A vital programme to transfer ground-attack capabilities from the UK Royal Air Force's retiring Panavia Tornado GR4s to the Eurofighter Typhoon remains on target to deliver by year-end, according to BAE Systems.
Dubbed Project Centurion, the work in early July progressed to RAF testing of updates that will enable the Typhoon to deploy MBDA's Brimstone air-to-surface missile. BAE completed development test flights with the latest software standard using instrumented production aircraft IPA6 on 4 July, says Andy Flynn, the company's delivery director for the activity. Pilots from the service's 41 Sqn test and evaluation unit began familiarisation flights from its Warton site in Lancashire the following day.
Around 65-75 sorties should be logged before an operational evaluation phase is scheduled to commence at RAF Coningsby in Lincolnshire on 10 August. This will also include full firing trials with the precision-strike weapon.
Work to fully integrate Brimstone follows an earlier phase that covered adding MBDA's Meteor beyond-visual-range air-to-air missile and Storm Shadow cruise missile to the Typhoon's arsenal.
Flynn says the RAF is on course to declare its Centurion capability operational before the end of this year, with a squadron-strength force of modified aircraft and personnel to be available. Currently, 26 Typhoons have been upgraded for the Meteor and Storm Shadow fit in a process that also includes minor hardware modifications for weapons carriage. Approvals to begin operating these aircraft on the frontline are expected to be received within the coming months.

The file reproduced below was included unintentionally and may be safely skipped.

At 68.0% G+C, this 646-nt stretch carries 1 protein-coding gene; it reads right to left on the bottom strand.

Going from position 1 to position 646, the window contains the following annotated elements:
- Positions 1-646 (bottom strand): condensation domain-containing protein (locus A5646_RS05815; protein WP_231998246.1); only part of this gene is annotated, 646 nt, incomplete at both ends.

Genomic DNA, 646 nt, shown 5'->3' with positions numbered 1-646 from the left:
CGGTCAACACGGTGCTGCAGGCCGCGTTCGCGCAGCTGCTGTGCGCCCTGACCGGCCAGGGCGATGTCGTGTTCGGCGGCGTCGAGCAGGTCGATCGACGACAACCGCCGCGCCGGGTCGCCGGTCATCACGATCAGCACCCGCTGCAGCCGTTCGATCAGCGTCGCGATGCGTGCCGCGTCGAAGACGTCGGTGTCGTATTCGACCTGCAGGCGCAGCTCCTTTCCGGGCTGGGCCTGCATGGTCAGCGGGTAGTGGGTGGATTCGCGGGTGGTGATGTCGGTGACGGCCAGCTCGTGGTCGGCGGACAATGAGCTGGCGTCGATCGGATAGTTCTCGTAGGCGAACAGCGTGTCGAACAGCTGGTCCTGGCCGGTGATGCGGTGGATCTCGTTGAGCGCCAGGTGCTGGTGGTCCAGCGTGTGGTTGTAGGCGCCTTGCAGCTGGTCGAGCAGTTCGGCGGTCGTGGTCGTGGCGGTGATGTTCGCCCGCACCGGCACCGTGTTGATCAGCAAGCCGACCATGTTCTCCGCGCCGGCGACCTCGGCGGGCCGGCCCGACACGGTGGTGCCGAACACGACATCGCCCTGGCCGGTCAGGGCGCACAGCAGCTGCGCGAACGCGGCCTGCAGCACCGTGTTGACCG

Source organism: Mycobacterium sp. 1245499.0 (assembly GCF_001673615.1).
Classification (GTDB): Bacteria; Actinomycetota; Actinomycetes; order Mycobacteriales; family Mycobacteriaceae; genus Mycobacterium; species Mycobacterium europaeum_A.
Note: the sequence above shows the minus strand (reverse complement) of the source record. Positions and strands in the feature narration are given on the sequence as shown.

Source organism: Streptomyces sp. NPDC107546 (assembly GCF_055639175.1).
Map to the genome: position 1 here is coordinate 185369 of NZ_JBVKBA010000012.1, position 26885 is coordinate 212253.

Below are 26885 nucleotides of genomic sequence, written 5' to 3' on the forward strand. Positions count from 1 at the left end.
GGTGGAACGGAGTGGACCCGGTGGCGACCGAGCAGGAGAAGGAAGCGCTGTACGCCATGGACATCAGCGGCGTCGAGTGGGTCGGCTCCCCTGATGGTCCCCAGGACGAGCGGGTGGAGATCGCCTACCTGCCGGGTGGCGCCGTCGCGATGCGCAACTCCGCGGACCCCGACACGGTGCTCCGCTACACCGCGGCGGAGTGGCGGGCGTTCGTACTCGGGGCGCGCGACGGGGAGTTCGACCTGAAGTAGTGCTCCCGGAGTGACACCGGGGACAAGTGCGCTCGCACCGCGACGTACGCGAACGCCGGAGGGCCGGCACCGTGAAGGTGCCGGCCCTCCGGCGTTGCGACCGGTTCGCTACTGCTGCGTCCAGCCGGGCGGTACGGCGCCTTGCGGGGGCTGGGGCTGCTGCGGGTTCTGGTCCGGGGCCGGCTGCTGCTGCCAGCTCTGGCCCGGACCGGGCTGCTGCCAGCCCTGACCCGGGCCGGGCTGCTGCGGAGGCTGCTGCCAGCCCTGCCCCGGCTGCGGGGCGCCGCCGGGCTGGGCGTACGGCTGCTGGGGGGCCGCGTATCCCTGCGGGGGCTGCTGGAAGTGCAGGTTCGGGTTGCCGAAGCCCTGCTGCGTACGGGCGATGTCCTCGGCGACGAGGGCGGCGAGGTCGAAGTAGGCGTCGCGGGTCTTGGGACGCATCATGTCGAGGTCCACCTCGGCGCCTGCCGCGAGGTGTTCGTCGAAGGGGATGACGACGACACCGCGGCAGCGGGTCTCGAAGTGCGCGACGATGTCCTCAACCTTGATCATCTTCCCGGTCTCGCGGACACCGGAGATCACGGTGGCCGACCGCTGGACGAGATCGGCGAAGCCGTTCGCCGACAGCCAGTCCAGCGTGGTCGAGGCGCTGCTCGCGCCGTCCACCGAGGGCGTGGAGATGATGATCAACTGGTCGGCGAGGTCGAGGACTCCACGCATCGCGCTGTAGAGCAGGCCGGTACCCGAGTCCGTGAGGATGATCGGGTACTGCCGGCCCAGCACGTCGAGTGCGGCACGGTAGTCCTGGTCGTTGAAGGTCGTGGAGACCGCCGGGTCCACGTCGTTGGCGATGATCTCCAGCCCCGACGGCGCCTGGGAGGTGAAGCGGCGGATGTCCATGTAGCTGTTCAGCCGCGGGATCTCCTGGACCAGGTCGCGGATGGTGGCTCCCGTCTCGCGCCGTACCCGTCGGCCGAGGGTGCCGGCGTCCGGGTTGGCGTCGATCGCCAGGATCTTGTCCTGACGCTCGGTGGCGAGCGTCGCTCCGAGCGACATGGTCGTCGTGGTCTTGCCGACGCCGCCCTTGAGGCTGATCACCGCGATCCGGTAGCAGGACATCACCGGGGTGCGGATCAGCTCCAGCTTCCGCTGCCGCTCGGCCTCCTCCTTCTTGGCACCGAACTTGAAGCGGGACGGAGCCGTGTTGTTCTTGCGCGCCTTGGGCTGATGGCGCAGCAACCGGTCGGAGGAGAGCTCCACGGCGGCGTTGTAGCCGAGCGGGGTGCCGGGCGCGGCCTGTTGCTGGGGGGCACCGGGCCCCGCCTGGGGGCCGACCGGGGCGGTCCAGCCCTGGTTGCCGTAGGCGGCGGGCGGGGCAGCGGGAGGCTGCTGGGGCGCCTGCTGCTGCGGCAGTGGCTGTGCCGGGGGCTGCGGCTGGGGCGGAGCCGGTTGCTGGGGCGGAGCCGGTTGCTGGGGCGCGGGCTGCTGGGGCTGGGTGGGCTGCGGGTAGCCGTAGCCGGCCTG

Other enhancements include making updates to the Typhoon's human/machine interface, which Flynn says simplifies the process of interacting with the weapons system. Centurion also makes increased use of the fighter's BAE-supplied Striker helmet-mounted sighting system, he notes.
"At the end of the year, we will have Typhoon in a position to take on all of the air capabilities that Tornado currently does," Flynn says. The RAF is due to retire the remainder of its GR4s by April 2019. Both types are currently employed as part of the UK's Operation Shader contribution to coalition operations over Iraq and Syria.